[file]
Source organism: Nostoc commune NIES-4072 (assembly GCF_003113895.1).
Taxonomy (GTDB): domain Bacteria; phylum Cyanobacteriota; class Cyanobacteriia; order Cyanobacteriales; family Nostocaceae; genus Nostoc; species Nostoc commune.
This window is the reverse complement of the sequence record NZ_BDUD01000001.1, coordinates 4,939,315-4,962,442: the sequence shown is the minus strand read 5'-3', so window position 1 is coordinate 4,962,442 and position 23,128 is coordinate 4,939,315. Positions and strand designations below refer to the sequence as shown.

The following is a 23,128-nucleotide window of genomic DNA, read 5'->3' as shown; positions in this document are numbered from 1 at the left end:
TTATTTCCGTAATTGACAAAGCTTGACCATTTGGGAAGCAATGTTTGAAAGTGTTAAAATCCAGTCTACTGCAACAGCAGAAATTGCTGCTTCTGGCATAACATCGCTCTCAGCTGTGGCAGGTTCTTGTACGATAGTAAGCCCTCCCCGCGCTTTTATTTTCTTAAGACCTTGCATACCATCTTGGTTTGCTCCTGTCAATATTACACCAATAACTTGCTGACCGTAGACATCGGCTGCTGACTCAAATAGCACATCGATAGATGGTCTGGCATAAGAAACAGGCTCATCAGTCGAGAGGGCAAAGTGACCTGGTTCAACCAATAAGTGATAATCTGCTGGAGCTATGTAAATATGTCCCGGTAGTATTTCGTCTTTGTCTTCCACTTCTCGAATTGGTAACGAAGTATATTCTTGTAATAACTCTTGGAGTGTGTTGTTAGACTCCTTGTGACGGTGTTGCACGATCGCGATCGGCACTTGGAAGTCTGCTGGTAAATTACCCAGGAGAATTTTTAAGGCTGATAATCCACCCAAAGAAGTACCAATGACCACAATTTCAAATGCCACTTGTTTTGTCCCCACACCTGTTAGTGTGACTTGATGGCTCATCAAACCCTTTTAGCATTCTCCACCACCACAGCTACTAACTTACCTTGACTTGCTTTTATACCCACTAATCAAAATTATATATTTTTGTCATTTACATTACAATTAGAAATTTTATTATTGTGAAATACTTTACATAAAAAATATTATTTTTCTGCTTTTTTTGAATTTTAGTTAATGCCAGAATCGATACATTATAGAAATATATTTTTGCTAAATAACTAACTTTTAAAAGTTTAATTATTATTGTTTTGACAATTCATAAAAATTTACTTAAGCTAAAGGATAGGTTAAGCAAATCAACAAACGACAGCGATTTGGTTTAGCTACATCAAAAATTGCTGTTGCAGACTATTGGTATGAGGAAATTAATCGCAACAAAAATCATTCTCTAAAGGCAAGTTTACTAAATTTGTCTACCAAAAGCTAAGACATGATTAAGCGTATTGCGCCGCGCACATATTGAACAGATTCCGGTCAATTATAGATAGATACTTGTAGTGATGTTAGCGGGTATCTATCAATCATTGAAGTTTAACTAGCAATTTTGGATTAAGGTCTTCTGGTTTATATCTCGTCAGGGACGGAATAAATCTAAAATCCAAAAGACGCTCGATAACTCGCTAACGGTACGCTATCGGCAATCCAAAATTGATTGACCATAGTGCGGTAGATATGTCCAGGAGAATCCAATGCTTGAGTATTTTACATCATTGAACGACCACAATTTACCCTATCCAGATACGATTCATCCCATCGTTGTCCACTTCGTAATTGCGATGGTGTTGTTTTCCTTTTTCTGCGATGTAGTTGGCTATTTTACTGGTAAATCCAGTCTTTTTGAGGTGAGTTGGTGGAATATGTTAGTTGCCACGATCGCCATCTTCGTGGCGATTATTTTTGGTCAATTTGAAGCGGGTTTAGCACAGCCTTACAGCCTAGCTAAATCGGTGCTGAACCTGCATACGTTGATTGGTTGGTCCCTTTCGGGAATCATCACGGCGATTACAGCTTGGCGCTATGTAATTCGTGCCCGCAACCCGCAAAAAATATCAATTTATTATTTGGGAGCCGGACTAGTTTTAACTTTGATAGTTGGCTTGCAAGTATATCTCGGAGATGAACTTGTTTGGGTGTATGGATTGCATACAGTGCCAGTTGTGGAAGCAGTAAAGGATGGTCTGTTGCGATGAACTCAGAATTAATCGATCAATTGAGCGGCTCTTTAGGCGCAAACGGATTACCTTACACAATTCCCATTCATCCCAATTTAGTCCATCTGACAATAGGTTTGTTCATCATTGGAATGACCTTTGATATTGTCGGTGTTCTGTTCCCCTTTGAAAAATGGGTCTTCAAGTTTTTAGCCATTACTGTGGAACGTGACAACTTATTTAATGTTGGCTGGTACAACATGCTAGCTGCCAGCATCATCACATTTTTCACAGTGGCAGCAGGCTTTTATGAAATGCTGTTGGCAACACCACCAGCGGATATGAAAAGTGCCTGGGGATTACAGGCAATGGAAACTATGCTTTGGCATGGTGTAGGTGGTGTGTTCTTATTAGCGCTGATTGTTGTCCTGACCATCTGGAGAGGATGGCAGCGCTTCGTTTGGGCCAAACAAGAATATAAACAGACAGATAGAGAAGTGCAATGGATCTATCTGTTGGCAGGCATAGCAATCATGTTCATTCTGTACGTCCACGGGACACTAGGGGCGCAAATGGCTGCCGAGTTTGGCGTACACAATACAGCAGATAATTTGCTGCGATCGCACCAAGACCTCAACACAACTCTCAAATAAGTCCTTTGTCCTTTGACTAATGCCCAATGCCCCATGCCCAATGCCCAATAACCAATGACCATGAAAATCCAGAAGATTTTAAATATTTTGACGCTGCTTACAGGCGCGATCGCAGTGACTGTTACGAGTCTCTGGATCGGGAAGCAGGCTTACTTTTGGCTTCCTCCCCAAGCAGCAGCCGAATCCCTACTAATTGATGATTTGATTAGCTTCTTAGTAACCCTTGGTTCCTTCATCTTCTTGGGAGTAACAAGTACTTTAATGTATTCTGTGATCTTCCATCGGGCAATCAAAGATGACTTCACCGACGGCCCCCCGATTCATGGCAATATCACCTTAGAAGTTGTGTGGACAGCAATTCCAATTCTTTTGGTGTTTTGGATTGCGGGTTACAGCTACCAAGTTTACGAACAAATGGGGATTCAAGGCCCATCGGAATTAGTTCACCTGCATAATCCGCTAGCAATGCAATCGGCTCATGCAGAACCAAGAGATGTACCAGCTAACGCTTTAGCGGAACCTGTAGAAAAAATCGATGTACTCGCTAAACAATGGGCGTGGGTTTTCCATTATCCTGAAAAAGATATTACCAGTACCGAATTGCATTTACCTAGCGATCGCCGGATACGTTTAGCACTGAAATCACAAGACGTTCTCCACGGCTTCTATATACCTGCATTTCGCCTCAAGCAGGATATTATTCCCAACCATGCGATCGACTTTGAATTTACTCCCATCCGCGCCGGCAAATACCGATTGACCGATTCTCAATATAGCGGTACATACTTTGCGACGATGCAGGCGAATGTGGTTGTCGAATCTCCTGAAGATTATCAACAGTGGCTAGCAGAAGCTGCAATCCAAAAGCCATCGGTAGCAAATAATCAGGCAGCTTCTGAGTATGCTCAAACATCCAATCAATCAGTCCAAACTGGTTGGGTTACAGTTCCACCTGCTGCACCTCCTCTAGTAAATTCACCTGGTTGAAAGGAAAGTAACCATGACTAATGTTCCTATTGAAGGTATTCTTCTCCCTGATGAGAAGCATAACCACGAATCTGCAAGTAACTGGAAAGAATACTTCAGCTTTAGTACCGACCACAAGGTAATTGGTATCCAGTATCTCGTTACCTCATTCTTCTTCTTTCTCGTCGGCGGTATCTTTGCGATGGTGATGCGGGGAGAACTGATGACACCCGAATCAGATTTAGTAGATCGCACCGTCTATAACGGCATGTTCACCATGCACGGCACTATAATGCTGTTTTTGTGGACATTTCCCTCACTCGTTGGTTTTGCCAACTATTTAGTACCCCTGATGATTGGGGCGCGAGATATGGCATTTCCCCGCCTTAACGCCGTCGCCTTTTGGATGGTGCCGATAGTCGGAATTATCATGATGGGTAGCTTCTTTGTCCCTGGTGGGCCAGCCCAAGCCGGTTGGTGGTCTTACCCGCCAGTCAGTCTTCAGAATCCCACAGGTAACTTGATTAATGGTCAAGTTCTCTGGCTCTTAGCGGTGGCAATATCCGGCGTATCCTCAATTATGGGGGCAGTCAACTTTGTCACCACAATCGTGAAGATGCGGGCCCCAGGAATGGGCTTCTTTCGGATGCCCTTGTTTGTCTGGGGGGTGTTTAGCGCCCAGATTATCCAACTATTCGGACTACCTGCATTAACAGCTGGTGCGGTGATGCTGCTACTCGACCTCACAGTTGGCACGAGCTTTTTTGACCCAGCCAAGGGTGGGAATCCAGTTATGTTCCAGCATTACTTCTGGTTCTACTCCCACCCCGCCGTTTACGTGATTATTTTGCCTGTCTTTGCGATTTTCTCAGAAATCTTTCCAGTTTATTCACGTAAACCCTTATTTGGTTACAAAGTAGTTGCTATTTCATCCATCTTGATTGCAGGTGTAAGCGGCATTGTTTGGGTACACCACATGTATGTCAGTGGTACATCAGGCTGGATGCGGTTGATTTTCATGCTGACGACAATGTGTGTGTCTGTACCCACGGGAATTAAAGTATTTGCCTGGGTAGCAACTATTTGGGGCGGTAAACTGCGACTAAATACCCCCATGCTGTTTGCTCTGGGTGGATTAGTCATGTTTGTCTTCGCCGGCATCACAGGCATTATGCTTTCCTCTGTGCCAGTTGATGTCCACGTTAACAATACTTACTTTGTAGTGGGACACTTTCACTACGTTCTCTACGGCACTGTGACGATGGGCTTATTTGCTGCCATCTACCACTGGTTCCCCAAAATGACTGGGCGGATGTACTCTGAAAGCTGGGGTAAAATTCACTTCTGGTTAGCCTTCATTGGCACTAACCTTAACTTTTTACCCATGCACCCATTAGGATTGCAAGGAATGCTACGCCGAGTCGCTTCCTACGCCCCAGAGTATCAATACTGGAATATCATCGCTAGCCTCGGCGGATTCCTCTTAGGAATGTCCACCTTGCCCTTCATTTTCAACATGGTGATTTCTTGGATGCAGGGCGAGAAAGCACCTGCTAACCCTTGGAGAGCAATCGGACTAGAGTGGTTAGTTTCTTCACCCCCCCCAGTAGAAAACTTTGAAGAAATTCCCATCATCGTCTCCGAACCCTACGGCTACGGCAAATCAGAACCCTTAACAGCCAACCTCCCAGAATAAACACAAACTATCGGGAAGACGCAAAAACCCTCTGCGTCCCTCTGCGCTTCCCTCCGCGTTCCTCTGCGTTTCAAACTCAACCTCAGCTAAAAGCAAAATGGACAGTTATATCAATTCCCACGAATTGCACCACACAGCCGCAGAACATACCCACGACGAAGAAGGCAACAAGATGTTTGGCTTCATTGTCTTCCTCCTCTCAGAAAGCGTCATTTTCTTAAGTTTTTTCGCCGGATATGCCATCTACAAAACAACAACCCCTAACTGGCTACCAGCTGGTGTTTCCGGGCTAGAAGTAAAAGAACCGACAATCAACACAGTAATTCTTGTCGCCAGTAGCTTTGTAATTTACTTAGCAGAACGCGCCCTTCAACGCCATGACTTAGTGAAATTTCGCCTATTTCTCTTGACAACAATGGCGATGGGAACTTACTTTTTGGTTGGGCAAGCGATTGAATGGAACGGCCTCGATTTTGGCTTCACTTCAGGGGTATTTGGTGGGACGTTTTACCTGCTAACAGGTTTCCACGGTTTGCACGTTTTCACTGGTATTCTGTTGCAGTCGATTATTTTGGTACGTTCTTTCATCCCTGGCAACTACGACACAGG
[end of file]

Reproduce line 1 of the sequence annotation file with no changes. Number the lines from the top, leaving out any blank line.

Source organism: Nostoc commune NIES-4072 (assembly GCF_003113895.1).